Bob bails out Captain Luke – Speaking of questionable captain decisions, did Luke Donald really have to send Bobby MacIntyre and Shane Lowry out on Saturday? They hadn’t played well heading into the Ryder Cup, and they didn’t play well on Day 1. They were, far and away, two of the weakest players on Friday, but Europe got away with it, avoiding major damage. They got popped on Saturday in their matches, hampering partners Sepp Straka and Justin Rose. It was an outcome that felt both predictable and avoidable, but maybe that’s the luxury of a big lead. Fortunately for Bobby Mac, Rose has been an absolute lion in this Ryder Cup, easily one of the most impressive performers, and they prevailed 3&2. Rose taking on Spieth and JT in a 2-on-1 handicap match for much of the afternoon, following the theatrics of his close on Day 1, was macho stuff. –BP
Hatgate – Patrick Cantlay isn’t wearing a USA hat this week, which has blown up into potential controversy. Early on Saturday, Jamie Weir tweeted that the hat situation was Cantlay’s form of protesting the lack of financial compensation for players this week. Weir also reported Cantlay refused to attend the Ryder Cup gala, and that Cantlay and Xander Schauffele are sitting separately from the rest of the team. Cantlay’s camp offered a quick rebuttal, fully denying the reports and adding, “if he was unhappy he wouldn’t be here.” Cantlay took chants from the European crowd all day, before draining a decisive birdie putt on 18, which his teammates celebrated by waving hats around, nodding to Hatgate and helping dispel rumors of dissension. When asked by Steve Sands, Cantlay said the hat just doesn’t fit. There might still be plenty of postmortem discussion on possible internal discord, as is becoming tradition with American losses in Europe, but Hatgate may have just been a one-day affair. Given how leaky the American team tends to be, if the team was fractured beyond belief, we’ll almost certainly hear about it at some point in the near future. -AJ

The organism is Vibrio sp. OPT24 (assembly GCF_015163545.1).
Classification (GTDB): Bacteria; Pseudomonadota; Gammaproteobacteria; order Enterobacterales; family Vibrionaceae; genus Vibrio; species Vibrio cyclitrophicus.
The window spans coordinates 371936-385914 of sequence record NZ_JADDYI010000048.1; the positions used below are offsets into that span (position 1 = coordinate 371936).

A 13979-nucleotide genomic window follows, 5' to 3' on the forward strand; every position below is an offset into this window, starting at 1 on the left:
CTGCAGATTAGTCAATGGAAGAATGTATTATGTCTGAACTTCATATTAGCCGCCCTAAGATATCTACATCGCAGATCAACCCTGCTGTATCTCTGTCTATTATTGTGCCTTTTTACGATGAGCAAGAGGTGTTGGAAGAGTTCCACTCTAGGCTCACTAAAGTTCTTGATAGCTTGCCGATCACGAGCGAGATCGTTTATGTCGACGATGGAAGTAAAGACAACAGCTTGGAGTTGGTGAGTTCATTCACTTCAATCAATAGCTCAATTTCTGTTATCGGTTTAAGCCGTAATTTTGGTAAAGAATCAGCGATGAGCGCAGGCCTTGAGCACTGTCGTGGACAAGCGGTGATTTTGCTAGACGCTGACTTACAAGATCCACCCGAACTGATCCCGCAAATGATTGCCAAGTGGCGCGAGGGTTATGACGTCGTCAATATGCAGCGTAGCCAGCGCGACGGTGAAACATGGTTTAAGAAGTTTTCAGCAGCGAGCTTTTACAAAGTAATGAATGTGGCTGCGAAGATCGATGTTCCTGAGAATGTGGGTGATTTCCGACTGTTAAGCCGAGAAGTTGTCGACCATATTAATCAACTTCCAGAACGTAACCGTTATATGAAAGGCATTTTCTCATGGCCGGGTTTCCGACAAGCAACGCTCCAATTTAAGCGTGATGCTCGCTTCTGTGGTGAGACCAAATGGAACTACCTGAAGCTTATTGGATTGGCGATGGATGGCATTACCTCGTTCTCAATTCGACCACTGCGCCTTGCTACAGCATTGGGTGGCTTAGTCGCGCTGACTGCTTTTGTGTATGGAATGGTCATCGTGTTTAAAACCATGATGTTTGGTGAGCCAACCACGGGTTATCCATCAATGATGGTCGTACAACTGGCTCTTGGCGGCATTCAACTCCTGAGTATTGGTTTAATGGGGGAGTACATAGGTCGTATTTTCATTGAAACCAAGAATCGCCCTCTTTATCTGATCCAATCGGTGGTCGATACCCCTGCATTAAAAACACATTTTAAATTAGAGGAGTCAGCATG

Coverage catastrophe, cont. – At one point in the morning session, U.S. West Coast markets were unable to watch the Ryder Cup on linear television. Viewers would have had to subscribe to Peacock, if they did not already, to cover a 90 minute gap in programming as the coverage shifted from USA to NBC. This is an inexcusable mess for such a prominent event, to say nothing of the many, many other coverage shortcomings we’ve had to deal with so far. -BP
A hot finish – As players were getting in their cars at the end of the day, Rory McIlroy got heated and started yelling towards someone. Jim ‘Bones’ Mackay and Shane Lowry settled McIlroy down and got him in his car. It remains unclear as to what had Rory so upset, but that is certainly another storyline to be unpacked tomorrow. – WK
This piece originally appeared in The Fried Egg newsletter. Subscribe for free and receive golf news and insight every Monday, Wednesday, and Friday.